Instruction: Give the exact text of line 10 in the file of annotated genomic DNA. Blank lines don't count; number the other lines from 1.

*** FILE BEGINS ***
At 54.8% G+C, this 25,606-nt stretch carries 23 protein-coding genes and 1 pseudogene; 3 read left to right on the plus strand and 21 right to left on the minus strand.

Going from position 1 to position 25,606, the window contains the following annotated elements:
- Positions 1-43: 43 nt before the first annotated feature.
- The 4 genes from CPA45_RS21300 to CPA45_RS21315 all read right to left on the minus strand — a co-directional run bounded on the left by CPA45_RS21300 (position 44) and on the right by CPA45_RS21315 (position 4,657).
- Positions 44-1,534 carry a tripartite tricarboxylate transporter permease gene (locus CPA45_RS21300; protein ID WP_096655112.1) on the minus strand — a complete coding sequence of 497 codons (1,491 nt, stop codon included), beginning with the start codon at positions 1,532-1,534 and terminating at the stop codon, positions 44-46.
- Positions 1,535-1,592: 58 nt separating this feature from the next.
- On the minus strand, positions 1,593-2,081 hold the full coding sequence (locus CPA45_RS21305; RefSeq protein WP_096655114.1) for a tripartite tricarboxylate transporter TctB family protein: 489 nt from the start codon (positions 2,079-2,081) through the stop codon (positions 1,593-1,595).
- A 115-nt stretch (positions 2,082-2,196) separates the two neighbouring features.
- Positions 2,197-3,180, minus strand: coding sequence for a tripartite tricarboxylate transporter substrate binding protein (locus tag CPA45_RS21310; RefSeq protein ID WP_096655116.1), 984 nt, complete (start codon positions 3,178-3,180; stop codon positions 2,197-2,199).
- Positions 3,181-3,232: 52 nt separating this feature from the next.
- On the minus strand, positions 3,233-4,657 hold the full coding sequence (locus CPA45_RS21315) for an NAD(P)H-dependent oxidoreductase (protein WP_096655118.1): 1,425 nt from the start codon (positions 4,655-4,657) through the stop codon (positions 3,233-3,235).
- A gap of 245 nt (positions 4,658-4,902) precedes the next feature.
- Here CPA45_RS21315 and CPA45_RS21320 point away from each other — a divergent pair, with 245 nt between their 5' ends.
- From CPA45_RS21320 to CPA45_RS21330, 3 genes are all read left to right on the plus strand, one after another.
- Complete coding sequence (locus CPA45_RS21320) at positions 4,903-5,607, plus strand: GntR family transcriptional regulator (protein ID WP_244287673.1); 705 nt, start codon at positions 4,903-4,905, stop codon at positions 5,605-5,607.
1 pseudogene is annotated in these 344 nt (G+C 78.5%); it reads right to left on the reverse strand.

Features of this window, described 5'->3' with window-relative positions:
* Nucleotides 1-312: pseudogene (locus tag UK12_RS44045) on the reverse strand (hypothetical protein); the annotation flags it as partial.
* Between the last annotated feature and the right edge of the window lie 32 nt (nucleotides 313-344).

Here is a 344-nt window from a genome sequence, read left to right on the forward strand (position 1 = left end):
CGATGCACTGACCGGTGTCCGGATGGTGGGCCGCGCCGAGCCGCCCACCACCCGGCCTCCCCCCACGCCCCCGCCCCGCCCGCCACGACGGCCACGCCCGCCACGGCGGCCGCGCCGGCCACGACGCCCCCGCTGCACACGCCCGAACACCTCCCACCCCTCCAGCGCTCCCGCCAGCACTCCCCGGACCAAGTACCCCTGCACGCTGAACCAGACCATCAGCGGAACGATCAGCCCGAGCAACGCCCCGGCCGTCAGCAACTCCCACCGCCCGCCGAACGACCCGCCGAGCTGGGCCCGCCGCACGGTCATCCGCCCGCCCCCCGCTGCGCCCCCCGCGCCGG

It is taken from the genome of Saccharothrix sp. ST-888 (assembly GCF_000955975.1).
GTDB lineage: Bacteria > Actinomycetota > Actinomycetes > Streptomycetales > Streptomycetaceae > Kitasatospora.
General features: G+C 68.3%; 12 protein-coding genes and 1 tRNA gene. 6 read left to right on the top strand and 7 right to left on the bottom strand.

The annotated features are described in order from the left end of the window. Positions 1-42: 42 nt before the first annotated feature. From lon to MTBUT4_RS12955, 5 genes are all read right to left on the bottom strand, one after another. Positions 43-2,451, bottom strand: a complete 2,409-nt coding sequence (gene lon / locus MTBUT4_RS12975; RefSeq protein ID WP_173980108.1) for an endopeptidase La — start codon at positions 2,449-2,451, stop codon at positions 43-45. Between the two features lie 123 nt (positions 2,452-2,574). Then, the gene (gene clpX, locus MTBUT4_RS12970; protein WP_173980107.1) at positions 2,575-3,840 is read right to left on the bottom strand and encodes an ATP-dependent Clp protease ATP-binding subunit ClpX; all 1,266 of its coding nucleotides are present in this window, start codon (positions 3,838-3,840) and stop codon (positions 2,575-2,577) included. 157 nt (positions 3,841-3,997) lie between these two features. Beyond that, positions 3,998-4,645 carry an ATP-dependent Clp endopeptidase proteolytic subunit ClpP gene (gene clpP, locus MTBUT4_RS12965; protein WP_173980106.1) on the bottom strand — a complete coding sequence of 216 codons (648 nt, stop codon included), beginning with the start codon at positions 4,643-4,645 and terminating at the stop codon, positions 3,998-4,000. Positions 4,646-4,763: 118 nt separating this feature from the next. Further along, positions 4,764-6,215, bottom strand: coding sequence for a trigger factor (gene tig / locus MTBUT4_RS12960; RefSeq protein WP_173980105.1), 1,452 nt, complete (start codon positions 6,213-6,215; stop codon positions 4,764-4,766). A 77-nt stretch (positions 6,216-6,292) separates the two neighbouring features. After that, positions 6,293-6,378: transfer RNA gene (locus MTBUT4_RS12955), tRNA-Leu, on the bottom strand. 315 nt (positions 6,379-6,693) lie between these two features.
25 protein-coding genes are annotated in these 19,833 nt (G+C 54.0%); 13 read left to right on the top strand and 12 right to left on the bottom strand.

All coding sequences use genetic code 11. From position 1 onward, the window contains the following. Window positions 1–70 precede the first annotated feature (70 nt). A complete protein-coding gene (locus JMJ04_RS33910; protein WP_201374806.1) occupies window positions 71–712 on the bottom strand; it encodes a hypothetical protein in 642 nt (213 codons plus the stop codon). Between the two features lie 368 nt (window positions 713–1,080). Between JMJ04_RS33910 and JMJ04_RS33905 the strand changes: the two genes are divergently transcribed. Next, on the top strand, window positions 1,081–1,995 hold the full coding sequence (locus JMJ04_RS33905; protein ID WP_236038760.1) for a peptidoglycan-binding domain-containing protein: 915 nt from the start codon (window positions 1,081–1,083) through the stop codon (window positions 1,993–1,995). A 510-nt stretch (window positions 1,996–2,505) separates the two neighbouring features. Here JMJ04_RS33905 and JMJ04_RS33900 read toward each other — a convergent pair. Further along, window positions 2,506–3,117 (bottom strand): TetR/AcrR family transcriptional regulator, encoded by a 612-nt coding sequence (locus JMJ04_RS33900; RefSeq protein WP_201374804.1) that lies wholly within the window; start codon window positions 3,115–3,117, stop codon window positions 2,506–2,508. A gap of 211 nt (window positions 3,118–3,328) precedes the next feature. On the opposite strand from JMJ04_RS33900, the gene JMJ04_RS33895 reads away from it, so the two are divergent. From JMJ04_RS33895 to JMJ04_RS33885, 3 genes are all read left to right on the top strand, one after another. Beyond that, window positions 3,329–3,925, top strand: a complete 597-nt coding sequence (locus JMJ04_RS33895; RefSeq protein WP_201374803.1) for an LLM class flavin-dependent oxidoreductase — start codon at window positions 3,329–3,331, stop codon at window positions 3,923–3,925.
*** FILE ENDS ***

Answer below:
- Positions 3,181-3,232: 52 nt separating this feature from the next.